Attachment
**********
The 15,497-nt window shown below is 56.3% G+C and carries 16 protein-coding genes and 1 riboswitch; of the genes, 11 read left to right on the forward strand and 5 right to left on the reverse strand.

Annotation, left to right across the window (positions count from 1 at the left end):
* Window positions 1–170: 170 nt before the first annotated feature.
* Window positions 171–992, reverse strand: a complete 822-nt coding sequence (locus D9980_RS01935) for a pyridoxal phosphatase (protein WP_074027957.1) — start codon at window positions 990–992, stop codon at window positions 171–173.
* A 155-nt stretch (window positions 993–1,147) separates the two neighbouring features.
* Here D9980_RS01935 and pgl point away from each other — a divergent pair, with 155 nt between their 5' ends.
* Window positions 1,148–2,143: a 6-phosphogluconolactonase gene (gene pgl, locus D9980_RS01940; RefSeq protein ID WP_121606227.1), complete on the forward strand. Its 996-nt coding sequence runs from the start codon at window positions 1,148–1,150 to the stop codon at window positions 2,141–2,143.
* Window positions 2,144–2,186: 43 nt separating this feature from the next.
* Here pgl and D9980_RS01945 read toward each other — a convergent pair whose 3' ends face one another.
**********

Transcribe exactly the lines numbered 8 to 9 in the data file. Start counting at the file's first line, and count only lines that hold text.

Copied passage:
* Window positions 2,144–2,186: 43 nt separating this feature from the next.
* Here pgl and D9980_RS01945 read toward each other — a convergent pair whose 3' ends face one another.